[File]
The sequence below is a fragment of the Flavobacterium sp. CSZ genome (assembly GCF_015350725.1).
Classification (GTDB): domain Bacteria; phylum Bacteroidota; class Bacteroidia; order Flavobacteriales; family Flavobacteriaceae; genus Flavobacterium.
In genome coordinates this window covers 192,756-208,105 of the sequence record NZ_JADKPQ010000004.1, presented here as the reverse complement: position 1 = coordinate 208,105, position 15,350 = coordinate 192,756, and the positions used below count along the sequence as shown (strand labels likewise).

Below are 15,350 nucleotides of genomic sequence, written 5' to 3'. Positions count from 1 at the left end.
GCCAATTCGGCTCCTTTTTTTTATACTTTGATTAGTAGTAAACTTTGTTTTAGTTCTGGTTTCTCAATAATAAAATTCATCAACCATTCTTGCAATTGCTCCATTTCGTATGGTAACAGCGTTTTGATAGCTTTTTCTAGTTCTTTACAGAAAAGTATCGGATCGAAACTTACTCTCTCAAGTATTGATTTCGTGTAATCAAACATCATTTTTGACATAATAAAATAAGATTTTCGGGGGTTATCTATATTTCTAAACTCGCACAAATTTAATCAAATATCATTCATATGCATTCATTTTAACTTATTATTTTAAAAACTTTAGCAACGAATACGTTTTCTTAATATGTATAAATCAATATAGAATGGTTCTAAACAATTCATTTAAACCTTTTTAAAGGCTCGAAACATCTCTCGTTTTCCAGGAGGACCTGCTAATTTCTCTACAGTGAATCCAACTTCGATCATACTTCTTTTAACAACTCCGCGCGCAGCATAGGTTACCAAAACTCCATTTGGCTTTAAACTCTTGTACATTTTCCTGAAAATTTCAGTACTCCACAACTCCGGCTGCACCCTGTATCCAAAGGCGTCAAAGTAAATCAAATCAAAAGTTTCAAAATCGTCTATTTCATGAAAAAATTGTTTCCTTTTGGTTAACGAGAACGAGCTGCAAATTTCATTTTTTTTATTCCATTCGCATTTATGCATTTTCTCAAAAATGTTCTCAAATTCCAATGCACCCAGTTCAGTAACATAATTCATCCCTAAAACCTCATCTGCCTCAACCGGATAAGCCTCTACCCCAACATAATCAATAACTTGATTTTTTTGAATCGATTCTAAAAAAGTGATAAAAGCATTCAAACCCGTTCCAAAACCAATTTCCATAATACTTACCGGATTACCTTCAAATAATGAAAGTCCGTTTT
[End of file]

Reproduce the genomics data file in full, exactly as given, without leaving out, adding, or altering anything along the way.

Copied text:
The sequence below is a fragment of the Flavobacterium sp. CSZ genome (assembly GCF_015350725.1).
Classification (GTDB): domain Bacteria; phylum Bacteroidota; class Bacteroidia; order Flavobacteriales; family Flavobacteriaceae; genus Flavobacterium.
In genome coordinates this window covers 192,756-208,105 of the sequence record NZ_JADKPQ010000004.1, presented here as the reverse complement: position 1 = coordinate 208,105, position 15,350 = coordinate 192,756, and the positions used below count along the sequence as shown (strand labels likewise).

Below are 15,350 nucleotides of genomic sequence, written 5' to 3'. Positions count from 1 at the left end.
GCCAATTCGGCTCCTTTTTTTTATACTTTGATTAGTAGTAAACTTTGTTTTAGTTCTGGTTTCTCAATAATAAAATTCATCAACCATTCTTGCAATTGCTCCATTTCGTATGGTAACAGCGTTTTGATAGCTTTTTCTAGTTCTTTACAGAAAAGTATCGGATCGAAACTTACTCTCTCAAGTATTGATTTCGTGTAATCAAACATCATTTTTGACATAATAAAATAAGATTTTCGGGGGTTATCTATATTTCTAAACTCGCACAAATTTAATCAAATATCATTCATATGCATTCATTTTAACTTATTATTTTAAAAACTTTAGCAACGAATACGTTTTCTTAATATGTATAAATCAATATAGAATGGTTCTAAACAATTCATTTAAACCTTTTTAAAGGCTCGAAACATCTCTCGTTTTCCAGGAGGACCTGCTAATTTCTCTACAGTGAATCCAACTTCGATCATACTTCTTTTAACAACTCCGCGCGCAGCATAGGTTACCAAAACTCCATTTGGCTTTAAACTCTTGTACATTTTCCTGAAAATTTCAGTACTCCACAACTCCGGCTGCACCCTGTATCCAAAGGCGTCAAAGTAAATCAAATCAAAAGTTTCAAAATCGTCTATTTCATGAAAAAATTGTTTCCTTTTGGTTAACGAGAACGAGCTGCAAATTTCATTTTTTTTATTCCATTCGCATTTATGCATTTTCTCAAAAATGTTCTCAAATTCCAATGCACCCAGTTCAGTAACATAATTCATCCCTAAAACCTCATCTGCCTCAACCGGATAAGCCTCTACCCCAACATAATCAATAACTTGATTTTTTTGAATCGATTCTAAAAAAGTGATAAAAGCATTCAAACCCGTTCCAAAACCAATTTCCATAATACTTACCGGATTACCTTCAAATAATGAAAGTCCGTTTT